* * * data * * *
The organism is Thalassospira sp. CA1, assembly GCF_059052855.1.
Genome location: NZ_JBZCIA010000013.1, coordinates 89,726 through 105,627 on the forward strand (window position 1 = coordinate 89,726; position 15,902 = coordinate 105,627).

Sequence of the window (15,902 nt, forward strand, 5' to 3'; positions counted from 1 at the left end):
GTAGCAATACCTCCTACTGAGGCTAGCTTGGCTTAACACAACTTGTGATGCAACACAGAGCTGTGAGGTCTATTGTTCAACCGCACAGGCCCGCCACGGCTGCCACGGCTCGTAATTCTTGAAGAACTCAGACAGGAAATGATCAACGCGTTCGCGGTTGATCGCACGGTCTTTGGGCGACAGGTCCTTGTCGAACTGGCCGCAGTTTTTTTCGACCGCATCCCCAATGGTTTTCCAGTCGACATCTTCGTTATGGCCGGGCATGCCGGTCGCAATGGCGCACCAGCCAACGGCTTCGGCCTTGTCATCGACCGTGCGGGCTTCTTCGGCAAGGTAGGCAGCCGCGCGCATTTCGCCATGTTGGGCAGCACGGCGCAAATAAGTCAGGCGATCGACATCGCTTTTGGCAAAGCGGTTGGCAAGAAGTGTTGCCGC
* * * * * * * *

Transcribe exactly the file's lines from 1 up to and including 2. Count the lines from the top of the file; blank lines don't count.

The organism is Thalassospira sp. CA1, assembly GCF_059052855.1.
Genome location: NZ_JBZCIA010000013.1, coordinates 89,726 through 105,627 on the forward strand (window position 1 = coordinate 89,726; position 15,902 = coordinate 105,627).